High Latitude Dust (HLD) sources and pathways in Polar Regions - Antarctica and the Arctic - Archive ouverte HAL Access content directly
Conference Papers Year : 2019

High Latitude Dust (HLD) sources and pathways in Polar Regions - Antarctica and the Arctic

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Pavla Dagsson-Waldhauserova
  • Function : Author
Olafur Arnalds
  • Function : Author
Haraldur Olafsson
  • Function : Author
Outi Meinander
Bea Moroni
  • Function : Author
Jan Kavan
  • Function : Author

Abstract

The Arctic and Antarctic regions include large areas of High Latitude Dust sources, from where dust is transported long distances. The first estimates are that all high latitude dust sources cover > 500,000 km2 and contribute to at least 5 % of global dust budget. Iceland is the largest Arctic as well as European desert with high dust event frequency ( 135 dust days annually). Icelandic volcanic dust can be transported distances > 1700 km towards the Arctic and deposited on snow, ice and sea ice. It is estimated that about 7% of Icelandic dust can reach the high Arctic (N>80°). Total extent of the deserted areas is about 44,000 km2. This represents that > 40% of Iceland is poorly vegetated and with high erosion rates, not including the 10% extent of the glaciers. These areas used to be, however, vegetated while forests covered at least 25% of the country about 800 years ago. Woodlands were reduced due to medieval agricultural methods to almost total elimination about 100 years ago. Cold climate and massive erosion caused a collapse turning vegetated ecosystem into desert. Today dust events frequently occur in the winter and during sub-zero temperatures. Icelandic dust was compared to local dust sources in Ny-Alesund, Svalbard, showing that it contains of large fractions of fine dust. Metal oxide particles and volcanic glass are the most representative markers to identify Icelandic dust. In 2011, Icelandic dust reached Svalbard, over 1700 km from the dust source, and deposited in Ny-Alesund. This study confirms our theory that Icelandic volcanic dust can have a significant influence on the cryosphere in Greenland and elsewhere. Active dust sources were monitored also in the Southern Hemisphere. In situ measurements in the Antarctic Peninsula showed that the air is polluted by local dust sources, as well as due to long-range transport from Patagonia. The PM10 concentrations in Antarctica were higher than those in natural areas of the Northern Europe. We present newly identified HLD sources as well as the first evidence that Icelandic volcanic dust reaching the High Arctic, Svalbard Islands. Impacts of High Latitude Dust on climate should be investigated and incorporated into climate scenarios.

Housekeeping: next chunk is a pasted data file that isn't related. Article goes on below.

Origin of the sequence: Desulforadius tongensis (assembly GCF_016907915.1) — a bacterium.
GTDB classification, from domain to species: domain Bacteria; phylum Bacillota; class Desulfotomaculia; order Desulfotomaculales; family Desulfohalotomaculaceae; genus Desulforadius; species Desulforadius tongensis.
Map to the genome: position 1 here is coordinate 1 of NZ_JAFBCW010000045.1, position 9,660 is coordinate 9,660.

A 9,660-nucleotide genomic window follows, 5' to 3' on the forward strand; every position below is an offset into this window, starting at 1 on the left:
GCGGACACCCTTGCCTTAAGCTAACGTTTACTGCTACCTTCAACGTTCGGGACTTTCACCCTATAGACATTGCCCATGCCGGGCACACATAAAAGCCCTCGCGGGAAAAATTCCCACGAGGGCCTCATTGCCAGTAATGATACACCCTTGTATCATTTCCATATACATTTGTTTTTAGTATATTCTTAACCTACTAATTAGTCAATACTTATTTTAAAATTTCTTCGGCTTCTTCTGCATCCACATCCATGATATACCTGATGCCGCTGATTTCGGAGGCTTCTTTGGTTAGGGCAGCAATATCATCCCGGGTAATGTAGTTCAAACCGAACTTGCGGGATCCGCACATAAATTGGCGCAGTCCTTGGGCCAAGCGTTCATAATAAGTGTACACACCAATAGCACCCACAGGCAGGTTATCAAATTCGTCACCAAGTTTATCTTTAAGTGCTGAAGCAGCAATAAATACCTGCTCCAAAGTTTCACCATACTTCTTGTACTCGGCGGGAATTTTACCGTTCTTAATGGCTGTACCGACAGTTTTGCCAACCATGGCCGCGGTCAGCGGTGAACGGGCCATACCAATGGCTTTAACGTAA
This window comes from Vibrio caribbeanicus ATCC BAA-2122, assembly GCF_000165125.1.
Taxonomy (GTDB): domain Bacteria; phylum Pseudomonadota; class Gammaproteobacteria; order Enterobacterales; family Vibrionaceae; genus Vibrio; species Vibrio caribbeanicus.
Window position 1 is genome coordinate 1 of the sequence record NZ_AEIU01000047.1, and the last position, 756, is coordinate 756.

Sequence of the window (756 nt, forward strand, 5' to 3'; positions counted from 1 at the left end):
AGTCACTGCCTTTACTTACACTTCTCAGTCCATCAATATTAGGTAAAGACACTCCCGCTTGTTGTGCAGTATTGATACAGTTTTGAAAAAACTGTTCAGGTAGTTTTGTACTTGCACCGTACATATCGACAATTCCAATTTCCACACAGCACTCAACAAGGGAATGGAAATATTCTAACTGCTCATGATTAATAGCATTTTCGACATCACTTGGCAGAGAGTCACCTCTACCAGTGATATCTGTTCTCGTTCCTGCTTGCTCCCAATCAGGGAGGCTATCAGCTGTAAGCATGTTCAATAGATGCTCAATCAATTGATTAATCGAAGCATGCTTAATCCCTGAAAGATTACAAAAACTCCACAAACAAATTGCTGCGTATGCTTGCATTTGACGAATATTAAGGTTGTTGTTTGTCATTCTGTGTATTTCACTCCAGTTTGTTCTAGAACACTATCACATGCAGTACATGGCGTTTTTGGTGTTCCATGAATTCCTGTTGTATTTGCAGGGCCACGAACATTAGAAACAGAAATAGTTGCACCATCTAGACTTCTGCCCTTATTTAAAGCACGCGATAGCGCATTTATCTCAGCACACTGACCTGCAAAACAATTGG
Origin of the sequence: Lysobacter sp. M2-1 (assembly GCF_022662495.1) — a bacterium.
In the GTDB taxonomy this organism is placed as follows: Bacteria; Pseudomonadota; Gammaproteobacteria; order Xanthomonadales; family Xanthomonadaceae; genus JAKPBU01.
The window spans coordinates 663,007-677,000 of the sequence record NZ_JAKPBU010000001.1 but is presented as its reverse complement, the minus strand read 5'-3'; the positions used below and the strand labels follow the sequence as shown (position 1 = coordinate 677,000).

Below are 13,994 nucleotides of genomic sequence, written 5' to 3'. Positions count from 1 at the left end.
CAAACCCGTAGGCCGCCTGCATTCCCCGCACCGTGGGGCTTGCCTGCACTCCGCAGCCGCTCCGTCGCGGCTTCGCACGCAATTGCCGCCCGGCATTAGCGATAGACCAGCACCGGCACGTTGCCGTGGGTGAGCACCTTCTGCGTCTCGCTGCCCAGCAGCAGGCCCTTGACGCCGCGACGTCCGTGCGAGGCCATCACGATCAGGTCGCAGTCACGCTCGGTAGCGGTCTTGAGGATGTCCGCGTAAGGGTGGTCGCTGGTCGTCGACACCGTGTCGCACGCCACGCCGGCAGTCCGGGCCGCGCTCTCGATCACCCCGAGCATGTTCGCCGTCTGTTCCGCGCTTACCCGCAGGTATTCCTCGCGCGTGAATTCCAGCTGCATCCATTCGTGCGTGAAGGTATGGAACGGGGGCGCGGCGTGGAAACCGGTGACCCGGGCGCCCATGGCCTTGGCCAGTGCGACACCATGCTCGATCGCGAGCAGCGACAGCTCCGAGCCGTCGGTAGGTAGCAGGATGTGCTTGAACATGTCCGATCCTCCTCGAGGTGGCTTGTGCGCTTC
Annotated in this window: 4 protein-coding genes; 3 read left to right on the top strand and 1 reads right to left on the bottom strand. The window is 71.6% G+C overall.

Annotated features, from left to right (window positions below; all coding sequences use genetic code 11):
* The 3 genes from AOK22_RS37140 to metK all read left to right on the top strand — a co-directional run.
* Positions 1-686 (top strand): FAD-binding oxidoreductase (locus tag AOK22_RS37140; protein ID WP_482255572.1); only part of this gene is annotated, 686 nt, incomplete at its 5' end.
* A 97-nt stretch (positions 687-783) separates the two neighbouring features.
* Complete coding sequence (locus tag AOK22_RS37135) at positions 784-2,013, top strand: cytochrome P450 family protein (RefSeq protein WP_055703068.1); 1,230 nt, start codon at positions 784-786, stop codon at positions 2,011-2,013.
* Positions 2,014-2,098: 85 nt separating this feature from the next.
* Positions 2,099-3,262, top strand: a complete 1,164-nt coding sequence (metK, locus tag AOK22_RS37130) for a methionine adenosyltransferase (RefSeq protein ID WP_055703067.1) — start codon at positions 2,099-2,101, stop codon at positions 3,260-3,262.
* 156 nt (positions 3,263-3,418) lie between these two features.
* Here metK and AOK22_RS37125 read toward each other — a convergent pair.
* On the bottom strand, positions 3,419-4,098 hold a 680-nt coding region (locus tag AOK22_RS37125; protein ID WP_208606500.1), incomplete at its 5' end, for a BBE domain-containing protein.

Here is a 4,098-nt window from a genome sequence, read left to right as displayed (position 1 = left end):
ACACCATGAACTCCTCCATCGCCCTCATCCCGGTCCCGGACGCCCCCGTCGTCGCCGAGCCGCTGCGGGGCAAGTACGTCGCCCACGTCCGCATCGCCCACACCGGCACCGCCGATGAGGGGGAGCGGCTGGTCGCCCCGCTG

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Dates and versions

insu-03563850 , version 1 (10-02-2022)

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Pavla Dagsson-Waldhauserova, Olafur Arnalds, Haraldur Olafsson, Jean-Baptiste Renard, Outi Meinander, et al.. High Latitude Dust (HLD) sources and pathways in Polar Regions - Antarctica and the Arctic. 21st EGU General Assembly, Apr 2019, Vienne, Austria. ⟨insu-03563850⟩
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